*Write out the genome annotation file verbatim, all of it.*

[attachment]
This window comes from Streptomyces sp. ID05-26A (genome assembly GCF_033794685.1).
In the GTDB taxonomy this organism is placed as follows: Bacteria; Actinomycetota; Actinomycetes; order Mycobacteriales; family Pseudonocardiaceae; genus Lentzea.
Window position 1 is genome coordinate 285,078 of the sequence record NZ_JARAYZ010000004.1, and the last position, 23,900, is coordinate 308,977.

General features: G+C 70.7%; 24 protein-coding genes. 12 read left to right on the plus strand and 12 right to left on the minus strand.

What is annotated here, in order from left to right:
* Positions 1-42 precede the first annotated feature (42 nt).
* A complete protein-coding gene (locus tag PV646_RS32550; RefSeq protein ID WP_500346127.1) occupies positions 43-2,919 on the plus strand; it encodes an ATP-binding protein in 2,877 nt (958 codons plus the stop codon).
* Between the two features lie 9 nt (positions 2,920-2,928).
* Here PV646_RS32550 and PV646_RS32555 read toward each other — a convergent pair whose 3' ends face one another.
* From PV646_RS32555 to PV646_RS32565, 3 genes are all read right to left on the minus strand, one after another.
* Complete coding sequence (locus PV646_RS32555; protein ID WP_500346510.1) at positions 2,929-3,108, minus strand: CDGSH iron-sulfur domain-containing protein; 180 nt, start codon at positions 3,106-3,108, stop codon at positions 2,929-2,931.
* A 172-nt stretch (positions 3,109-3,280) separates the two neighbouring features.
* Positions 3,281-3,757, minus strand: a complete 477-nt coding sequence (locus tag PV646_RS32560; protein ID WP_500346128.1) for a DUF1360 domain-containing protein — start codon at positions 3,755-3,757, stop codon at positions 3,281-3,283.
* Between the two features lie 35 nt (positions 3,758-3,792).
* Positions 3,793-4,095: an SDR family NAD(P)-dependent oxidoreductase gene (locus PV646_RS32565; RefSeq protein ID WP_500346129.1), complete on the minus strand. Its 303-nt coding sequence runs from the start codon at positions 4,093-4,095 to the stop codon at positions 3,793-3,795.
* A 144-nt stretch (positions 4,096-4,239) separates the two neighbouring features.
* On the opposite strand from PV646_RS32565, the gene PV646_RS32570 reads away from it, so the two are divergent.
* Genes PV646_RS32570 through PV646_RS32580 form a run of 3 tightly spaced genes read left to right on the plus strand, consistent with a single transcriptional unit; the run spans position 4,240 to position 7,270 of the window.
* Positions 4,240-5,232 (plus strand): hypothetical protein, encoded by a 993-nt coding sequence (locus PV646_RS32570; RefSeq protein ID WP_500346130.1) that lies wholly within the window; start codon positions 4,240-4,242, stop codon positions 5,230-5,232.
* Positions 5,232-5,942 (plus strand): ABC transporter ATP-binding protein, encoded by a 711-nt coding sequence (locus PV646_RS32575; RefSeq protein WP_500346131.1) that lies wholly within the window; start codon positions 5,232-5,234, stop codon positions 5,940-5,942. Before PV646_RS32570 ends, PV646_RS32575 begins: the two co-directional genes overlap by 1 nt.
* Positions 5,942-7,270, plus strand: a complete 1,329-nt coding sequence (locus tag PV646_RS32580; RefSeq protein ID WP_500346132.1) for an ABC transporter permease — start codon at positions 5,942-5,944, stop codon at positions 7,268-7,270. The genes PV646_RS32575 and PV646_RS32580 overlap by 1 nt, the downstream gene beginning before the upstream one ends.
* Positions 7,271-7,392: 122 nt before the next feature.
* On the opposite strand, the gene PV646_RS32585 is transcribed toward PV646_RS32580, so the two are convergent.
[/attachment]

This window comes from Streptomyces sp. ID05-26A (genome assembly GCF_033794685.1).
In the GTDB taxonomy this organism is placed as follows: Bacteria; Actinomycetota; Actinomycetes; order Mycobacteriales; family Pseudonocardiaceae; genus Lentzea.
Window position 1 is genome coordinate 285,078 of the sequence record NZ_JARAYZ010000004.1, and the last position, 23,900, is coordinate 308,977.

General features: G+C 70.7%; 24 protein-coding genes. 12 read left to right on the plus strand and 12 right to left on the minus strand.

What is annotated here, in order from left to right:
* Positions 1-42 precede the first annotated feature (42 nt).
* A complete protein-coding gene (locus tag PV646_RS32550; RefSeq protein ID WP_500346127.1) occupies positions 43-2,919 on the plus strand; it encodes an ATP-binding protein in 2,877 nt (958 codons plus the stop codon).
* Between the two features lie 9 nt (positions 2,920-2,928).
* Here PV646_RS32550 and PV646_RS32555 read toward each other — a convergent pair whose 3' ends face one another.
* From PV646_RS32555 to PV646_RS32565, 3 genes are all read right to left on the minus strand, one after another.
* Complete coding sequence (locus PV646_RS32555; protein ID WP_500346510.1) at positions 2,929-3,108, minus strand: CDGSH iron-sulfur domain-containing protein; 180 nt, start codon at positions 3,106-3,108, stop codon at positions 2,929-2,931.
* A 172-nt stretch (positions 3,109-3,280) separates the two neighbouring features.
* Positions 3,281-3,757, minus strand: a complete 477-nt coding sequence (locus tag PV646_RS32560; protein ID WP_500346128.1) for a DUF1360 domain-containing protein — start codon at positions 3,755-3,757, stop codon at positions 3,281-3,283.
* Between the two features lie 35 nt (positions 3,758-3,792).
* Positions 3,793-4,095: an SDR family NAD(P)-dependent oxidoreductase gene (locus PV646_RS32565; RefSeq protein ID WP_500346129.1), complete on the minus strand. Its 303-nt coding sequence runs from the start codon at positions 4,093-4,095 to the stop codon at positions 3,793-3,795.
* A 144-nt stretch (positions 4,096-4,239) separates the two neighbouring features.
* On the opposite strand from PV646_RS32565, the gene PV646_RS32570 reads away from it, so the two are divergent.
* Genes PV646_RS32570 through PV646_RS32580 form a run of 3 tightly spaced genes read left to right on the plus strand, consistent with a single transcriptional unit; the run spans position 4,240 to position 7,270 of the window.
* Positions 4,240-5,232 (plus strand): hypothetical protein, encoded by a 993-nt coding sequence (locus PV646_RS32570; RefSeq protein ID WP_500346130.1) that lies wholly within the window; start codon positions 4,240-4,242, stop codon positions 5,230-5,232.
* Positions 5,232-5,942 (plus strand): ABC transporter ATP-binding protein, encoded by a 711-nt coding sequence (locus PV646_RS32575; RefSeq protein WP_500346131.1) that lies wholly within the window; start codon positions 5,232-5,234, stop codon positions 5,940-5,942. Before PV646_RS32570 ends, PV646_RS32575 begins: the two co-directional genes overlap by 1 nt.
* Positions 5,942-7,270, plus strand: a complete 1,329-nt coding sequence (locus tag PV646_RS32580; RefSeq protein ID WP_500346132.1) for an ABC transporter permease — start codon at positions 5,942-5,944, stop codon at positions 7,268-7,270. The genes PV646_RS32575 and PV646_RS32580 overlap by 1 nt, the downstream gene beginning before the upstream one ends.
* Positions 7,271-7,392: 122 nt before the next feature.
* On the opposite strand, the gene PV646_RS32585 is transcribed toward PV646_RS32580, so the two are convergent.